New Mexico’s Public Education Department is investigating a contract signed by a former lawyer for the agency, whose connection to the business that landed the $150,000 award has come under scrutiny.
Hilary Noskin, who served as the department’s general counsel during portions of 2012 and 2013, was one of five higher-level agency employees who signed to certify a state-administered contract with a company, AfterMath Education Inc., to provide after-school programs in New Mexico schools, according to a story in the Sante Fe Reporter. But Noskin is also the founder and majority shareholder of that company—which means that she approved the “legal sufficiency” of a state contract with her own business, according to the story.
A spokesman for the state department of education, Larry Behrens, said in a statement to Education Week that it is routine for the general counsel of the agency to sign off on contracts, and that Noskin did not participate in the selection process for the contract. He also noted that Noskin was required to put her share in the business in a blind trust before joining the agency.
Even so, Behrens said department officials believe Noskin should have abstained from signing the contract. State officials are “carefully reviewing” the award, and payments of the contract have been halted until that review is complete, Behrens said.
The Reporter noted that the contract is administered by the New Mexico education department, but supported through the 21st Century Community Learning Centers, a federal program. Behrens said the agency is working with federal officials in conducting its review of the award.
Noskin told the publication that that her company is waiting for reimbursement of services it made for the contract, adding that signing the deal as the department’s general counsel was an “innocent mistake.” The publication reported that Noskin now works as a regional compliance manager at Walmart.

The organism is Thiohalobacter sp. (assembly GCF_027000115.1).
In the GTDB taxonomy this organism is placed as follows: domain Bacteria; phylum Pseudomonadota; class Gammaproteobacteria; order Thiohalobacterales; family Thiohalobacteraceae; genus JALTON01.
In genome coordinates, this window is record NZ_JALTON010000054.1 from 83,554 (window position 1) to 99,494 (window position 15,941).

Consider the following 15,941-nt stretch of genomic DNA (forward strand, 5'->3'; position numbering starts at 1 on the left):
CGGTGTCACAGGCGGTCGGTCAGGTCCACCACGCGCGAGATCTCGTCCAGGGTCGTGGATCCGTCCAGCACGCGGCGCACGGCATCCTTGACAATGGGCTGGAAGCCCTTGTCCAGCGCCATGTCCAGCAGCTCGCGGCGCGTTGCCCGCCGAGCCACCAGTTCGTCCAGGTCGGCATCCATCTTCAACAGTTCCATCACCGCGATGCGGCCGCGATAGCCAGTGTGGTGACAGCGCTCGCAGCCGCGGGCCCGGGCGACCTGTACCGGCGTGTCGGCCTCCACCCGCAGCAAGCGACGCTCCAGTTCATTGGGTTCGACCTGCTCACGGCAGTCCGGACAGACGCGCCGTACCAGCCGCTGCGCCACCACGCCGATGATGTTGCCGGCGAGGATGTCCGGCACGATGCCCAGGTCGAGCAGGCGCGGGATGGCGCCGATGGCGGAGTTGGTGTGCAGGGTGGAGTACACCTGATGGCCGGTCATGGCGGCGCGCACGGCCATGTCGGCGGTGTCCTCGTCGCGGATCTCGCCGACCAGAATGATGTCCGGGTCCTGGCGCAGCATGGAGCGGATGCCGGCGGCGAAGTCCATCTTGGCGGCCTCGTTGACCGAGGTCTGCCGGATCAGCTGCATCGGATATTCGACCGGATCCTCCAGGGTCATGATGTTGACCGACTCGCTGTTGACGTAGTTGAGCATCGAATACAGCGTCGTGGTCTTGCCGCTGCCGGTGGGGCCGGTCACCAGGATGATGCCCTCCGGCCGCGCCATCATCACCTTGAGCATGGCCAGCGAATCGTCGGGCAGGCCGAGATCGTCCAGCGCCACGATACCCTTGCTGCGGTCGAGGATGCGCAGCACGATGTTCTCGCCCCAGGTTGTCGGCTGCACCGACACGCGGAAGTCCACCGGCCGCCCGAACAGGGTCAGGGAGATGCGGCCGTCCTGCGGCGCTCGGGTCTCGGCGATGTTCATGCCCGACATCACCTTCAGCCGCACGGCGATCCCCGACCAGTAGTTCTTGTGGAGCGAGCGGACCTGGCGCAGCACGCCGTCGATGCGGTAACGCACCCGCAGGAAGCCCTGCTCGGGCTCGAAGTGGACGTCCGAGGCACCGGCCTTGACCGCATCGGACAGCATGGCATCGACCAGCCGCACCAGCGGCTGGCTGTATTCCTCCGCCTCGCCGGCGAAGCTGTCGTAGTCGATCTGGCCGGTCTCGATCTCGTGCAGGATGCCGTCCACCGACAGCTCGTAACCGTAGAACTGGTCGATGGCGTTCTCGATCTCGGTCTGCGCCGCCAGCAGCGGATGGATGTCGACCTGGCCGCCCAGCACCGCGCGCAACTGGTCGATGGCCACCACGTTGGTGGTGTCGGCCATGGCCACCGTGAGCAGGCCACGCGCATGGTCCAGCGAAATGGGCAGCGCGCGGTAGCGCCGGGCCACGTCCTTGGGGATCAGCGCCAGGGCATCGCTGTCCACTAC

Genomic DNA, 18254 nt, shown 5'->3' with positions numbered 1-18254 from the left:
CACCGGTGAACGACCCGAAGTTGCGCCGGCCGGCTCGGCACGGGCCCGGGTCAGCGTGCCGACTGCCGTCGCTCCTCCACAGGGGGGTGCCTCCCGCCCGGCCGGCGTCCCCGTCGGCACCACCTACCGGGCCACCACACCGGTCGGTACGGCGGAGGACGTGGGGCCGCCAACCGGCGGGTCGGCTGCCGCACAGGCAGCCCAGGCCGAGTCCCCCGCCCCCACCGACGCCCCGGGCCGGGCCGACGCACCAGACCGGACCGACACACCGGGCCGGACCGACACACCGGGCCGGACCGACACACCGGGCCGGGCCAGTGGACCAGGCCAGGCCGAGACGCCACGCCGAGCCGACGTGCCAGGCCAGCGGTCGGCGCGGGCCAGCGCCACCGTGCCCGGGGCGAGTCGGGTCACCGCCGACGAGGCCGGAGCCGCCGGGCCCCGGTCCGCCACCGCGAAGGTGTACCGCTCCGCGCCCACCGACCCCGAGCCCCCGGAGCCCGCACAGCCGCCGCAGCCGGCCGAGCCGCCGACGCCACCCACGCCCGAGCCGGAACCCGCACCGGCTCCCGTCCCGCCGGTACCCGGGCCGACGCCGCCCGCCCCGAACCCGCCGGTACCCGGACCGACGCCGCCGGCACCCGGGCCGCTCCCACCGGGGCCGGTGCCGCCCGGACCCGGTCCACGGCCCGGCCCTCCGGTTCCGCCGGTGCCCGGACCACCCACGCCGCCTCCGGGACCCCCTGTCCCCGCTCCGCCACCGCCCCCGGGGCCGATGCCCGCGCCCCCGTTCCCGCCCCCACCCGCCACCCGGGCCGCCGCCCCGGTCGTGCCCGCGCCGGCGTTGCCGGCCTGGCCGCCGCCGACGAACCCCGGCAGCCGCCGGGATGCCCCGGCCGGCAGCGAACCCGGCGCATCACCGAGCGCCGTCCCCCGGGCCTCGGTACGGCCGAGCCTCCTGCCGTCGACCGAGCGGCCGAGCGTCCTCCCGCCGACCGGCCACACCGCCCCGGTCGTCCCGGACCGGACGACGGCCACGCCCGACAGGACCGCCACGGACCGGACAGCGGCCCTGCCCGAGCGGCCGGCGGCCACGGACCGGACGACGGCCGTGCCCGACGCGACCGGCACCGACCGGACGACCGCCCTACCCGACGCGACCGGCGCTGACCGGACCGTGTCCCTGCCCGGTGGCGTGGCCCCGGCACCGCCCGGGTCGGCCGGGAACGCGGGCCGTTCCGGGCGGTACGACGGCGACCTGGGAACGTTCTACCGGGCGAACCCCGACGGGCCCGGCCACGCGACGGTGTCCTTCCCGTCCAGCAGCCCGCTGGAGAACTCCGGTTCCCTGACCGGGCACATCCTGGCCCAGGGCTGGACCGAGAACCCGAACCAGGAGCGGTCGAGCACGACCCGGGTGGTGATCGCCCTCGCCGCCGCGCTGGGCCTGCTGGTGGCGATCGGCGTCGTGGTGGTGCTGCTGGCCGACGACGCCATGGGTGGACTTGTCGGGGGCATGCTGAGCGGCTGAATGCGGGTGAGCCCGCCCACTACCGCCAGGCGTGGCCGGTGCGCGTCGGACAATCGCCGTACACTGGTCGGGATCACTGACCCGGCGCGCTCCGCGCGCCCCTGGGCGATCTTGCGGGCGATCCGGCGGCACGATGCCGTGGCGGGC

“I can unequivocally state that this was an inadvertent error,” Noskin wrote in a letter to state officials. “In fact, my behavior before, during and after regarding AfterMath Education was transparent and I made every effort to ensure that there was no conflict of interest.”
In her letter, Noskin said she has never been an employee of AfterMath, despite founding the company, and has never been compensated for her work there. The Reporter story says she disclosed her role with AfterMath to various state officials, including the department’s secretary-designate, Hanna Skandera, before moving into state work. The publication also says that Noskin’s financial disclosure statement to the secretary of state’s office does not list her connection to the company. Noskin said she didn’t have to disclose that information on the statement because she had only collected “small, incremental payments” from AfterMath to pay back a 2010 loan she made to jump-start the company.
Regular Marketplace K-12 readers know that the AfterMath award isn’t the only New Mexico education contract to have generated controversy recently. New Mexico officials, acting on behalf of a consortium of states designing online tests aligned to the Common Core State Standards, recently made a major award to the global education company Pearson. But that award was protested by a rival testing organization, the American Institutes for Research, which claimed the bidding process was skewed toward Pearson. Then last week, a New Mexico state court judge halted the contract from going forward, until AIR protest can be heard by the state procurement agency.